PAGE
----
*Subject:* Re: [cia-rocketry] While you're cooped up ...

Do you remember the name of the film. I'm pretty sure I came across a Youtube page with what sounds like that film on it in the past few weeks. I thought I had bookmarked it, but it seems like I failed to do so. My attempts to search for it based on what little I remembered have failed so far. Perhaps you would have better luck, since you have more knowledge of the film.

Jonathan


Jonathan Sivier
 

Is the launch pad shown there, a sawhorse pad with a launch tower on each end, the one that you had at one time?

Jonathan


On 3/22/2020 1:55 PM, Greg Smith wrote:
And here it is:

https://www.youtube.com/watch?v=6NpgEsyqjWQ

- GDS

*From:*cia-rocketry@groups.io [mailto:cia-rocketry@groups.io] *On Behalf Of *Greg Smith
*Sent:* Sunday, March 22, 2020 1:53 PM
*To:* cia-rocketry@groups.io
*Subject:* Re: [cia-rocketry] While you're cooped up ...

It could have been “Model Rocketry – The Space Age Hobby” or something like that.

- GDS

*From:*cia-rocketry@groups.io <mailto:cia-rocketry@groups.io> [mailto:cia-rocketry@groups.io] *On Behalf Of *Jonathan Sivier
*Sent:* Sunday, March 22, 2020 1:47 PM
*To:* cia-rocketry@groups.io <mailto:cia-rocketry@groups.io>
*Subject:* Re: [cia-rocketry] While you're cooped up ...

Do you remember the name of the film. I'm pretty sure I came across a Youtube page with what sounds like that film on it in the past few weeks. I thought I had bookmarked it, but it seems like I failed to do so. My attempts to search for it based on what little I remembered have failed so far. Perhaps you would have better luck, since you have more knowledge of the film.

Jonathan


Greg Smith
 

I saw two different versions in the movie, but yes, I still have the one that has a tower on each end. I will have to drag it out to a launch again some time. (No idea if it still works electrically, but it looks neat.)

 

- GDS

 

 

 

From: cia-rocketry@groups.io [mailto:cia-rocketry@groups.io] On Behalf Of Jonathan Sivier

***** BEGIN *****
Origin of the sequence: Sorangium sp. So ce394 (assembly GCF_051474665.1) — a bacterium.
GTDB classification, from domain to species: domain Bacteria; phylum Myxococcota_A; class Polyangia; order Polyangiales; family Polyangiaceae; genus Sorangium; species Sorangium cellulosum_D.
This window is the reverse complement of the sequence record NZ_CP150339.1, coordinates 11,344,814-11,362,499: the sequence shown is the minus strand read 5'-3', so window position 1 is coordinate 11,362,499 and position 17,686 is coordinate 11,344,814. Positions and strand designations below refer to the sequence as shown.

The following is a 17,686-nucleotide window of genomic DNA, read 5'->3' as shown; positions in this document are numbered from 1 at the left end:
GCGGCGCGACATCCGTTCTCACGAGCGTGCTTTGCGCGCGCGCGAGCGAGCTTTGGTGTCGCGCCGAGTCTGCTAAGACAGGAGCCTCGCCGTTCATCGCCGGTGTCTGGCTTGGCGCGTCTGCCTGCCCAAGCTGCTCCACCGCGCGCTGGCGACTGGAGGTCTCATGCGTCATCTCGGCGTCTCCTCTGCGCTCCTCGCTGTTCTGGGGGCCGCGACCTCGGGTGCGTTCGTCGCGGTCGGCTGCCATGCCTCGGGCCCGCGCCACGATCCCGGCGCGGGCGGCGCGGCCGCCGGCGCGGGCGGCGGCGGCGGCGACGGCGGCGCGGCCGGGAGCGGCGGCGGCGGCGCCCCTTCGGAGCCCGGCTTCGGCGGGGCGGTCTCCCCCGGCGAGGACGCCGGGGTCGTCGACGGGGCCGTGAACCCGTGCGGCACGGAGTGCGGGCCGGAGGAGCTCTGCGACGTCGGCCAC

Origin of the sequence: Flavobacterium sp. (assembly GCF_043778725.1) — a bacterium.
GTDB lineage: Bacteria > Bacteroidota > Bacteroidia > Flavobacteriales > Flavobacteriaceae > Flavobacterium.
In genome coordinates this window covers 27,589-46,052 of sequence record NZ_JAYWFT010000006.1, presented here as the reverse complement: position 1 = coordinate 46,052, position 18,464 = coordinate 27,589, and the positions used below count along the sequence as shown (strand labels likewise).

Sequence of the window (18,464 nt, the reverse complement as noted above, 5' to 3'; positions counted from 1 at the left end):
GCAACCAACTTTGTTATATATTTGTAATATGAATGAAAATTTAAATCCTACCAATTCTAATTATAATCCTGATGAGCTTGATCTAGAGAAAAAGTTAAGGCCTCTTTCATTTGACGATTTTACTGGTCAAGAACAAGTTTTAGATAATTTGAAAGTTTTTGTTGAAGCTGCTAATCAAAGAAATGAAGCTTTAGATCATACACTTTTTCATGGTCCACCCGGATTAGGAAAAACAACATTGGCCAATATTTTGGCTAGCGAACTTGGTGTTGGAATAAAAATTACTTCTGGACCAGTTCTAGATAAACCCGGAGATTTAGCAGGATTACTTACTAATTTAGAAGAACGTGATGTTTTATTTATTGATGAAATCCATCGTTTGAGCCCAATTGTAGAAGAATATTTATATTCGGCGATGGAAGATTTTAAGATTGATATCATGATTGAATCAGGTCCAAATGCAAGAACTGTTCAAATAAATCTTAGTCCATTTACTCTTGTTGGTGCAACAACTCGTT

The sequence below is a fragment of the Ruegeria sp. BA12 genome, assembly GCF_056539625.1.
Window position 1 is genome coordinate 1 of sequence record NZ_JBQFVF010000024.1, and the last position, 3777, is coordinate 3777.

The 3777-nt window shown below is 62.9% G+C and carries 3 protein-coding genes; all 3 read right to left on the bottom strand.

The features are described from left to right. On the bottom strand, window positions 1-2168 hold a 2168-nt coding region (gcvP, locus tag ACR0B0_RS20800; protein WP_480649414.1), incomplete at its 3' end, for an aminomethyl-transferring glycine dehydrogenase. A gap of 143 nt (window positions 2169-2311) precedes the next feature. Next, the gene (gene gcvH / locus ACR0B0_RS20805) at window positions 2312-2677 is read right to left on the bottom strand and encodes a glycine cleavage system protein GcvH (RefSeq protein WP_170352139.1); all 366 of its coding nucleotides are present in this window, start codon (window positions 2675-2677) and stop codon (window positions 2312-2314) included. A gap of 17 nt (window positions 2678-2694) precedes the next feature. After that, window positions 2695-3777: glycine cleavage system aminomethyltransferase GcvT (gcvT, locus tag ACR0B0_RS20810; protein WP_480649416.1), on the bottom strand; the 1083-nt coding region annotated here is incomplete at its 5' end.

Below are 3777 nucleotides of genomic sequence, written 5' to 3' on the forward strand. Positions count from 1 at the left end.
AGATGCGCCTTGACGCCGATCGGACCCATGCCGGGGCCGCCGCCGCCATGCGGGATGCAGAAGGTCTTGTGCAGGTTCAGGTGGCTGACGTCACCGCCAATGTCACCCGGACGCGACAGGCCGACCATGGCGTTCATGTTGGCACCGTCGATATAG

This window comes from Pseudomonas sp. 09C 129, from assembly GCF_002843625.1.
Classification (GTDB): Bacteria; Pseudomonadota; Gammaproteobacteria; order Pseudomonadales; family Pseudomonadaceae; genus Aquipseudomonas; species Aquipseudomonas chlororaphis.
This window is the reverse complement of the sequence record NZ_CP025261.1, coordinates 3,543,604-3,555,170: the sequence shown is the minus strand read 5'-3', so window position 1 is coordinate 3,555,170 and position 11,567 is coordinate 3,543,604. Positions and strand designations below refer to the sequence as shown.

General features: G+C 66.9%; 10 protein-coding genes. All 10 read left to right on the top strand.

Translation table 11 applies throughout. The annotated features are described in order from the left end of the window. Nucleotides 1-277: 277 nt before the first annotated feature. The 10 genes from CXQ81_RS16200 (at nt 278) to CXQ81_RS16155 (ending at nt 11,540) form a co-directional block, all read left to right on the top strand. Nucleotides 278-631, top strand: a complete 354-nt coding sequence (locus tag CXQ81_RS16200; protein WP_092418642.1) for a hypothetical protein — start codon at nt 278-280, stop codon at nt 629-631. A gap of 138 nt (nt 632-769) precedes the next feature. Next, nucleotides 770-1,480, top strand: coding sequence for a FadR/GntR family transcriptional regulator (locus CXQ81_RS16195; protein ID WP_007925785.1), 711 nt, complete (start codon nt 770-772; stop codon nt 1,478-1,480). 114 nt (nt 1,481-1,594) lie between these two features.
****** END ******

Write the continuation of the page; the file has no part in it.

Sent: Sunday, March 22, 2020 2:06 PM
To: cia-rocketry@groups.io
Subject: Re: [cia-rocketry] While you're cooped up ...

 

Is the launch pad shown there, a sawhorse pad with a launch tower on each end, the one that you had at one time?

Jonathan

_._,_


Jonathan Sivier
 

It looks like the 2 versions of the film are basically the same, except the one on the NAR channel is in color and has different titles. One of the launchers with the launch towers is painted red.

Jonathan


On 3/22/2020 2:15 PM, Greg Smith wrote:
I saw two different versions in the movie, but yes, I still have the one that has a tower on each end. I will have to drag it out to a launch again some time. (No idea if it still works electrically, but it looks neat.)

- GDS

*From:*cia-rocketry@groups.io [mailto:cia-rocketry@groups.io] *On Behalf Of *Jonathan Sivier
*Sent:* Sunday, March 22, 2020 2:06 PM
*To:* cia-rocketry@groups.io
*Subject:* Re: [cia-rocketry] While you're cooped up ...

Is the launch pad shown there, a sawhorse pad with a launch tower on each end, the one that you had at one time?

Jonathan

_._,_


M
 

Thanks guys… good stuff!

 

Mike Z

 

From: cia-rocketry@groups.io [mailto:cia-rocketry@groups.io] On Behalf Of Jonathan Sivier
Sent: Sunday, March 22, 2020 2:03 PM
To: cia-rocketry@groups.io
Subject: Re: [cia-rocketry] While you're cooped up ...

 

Another, updated version in color, can be seen at

https://www.youtube.com/watch?v=lZRsSd0ismU&list=PL2965Gzj6Ru9UypCIjPRbvUFU6Qc4WiVA&index=2&t=0s

This and more can be found on the NAR Youtube channel at

https://www.youtube.com/channel/UCscXnrq6Hi9gT6ZMPw1mUeA

Jonathan

On 3/22/2020 1:58 PM, Jonathan Sivier wrote:

OK. Not as long as I thought I had seen it listed, and not the same blurb that I recall seeing. I guess my memory is starting to go. ;-)

Jonathan

On 3/22/2020 1:55 PM, Greg Smith wrote:

And here it is:

https://www.youtube.com/watch?v=6NpgEsyqjWQ

- GDS

*From:*cia-rocketry@groups.io [mailto:cia-rocketry@groups.io] *On Behalf Of *Greg Smith
*Sent:* Sunday, March 22, 2020 1:53 PM
*To:* cia-rocketry@groups.io
*Subject:* Re: [cia-rocketry] While you're cooped up ...

It could have been “Model Rocketry – The Space Age Hobby” or something like that.

- GDS

*From:*cia-rocketry@groups.io <mailto:cia-rocketry@groups.io> [mailto:cia-rocketry@groups.io] *On Behalf Of *Jonathan Sivier
*Sent:* Sunday, March 22, 2020 1:47 PM
*To:* cia-rocketry@groups.io <mailto:cia-rocketry@groups.io>
*Subject:* Re: [cia-rocketry] While you're cooped up ...

Do you remember the name of the film. I'm pretty sure I came across a Youtube page with what sounds like that film on it in the past few weeks. I thought I had bookmarked it, but it seems like I failed to do so My attempts to search for it based on what little I remembered have failed so far. Perhaps you would have better luck, since you have more knowledge of the film.

Jonathan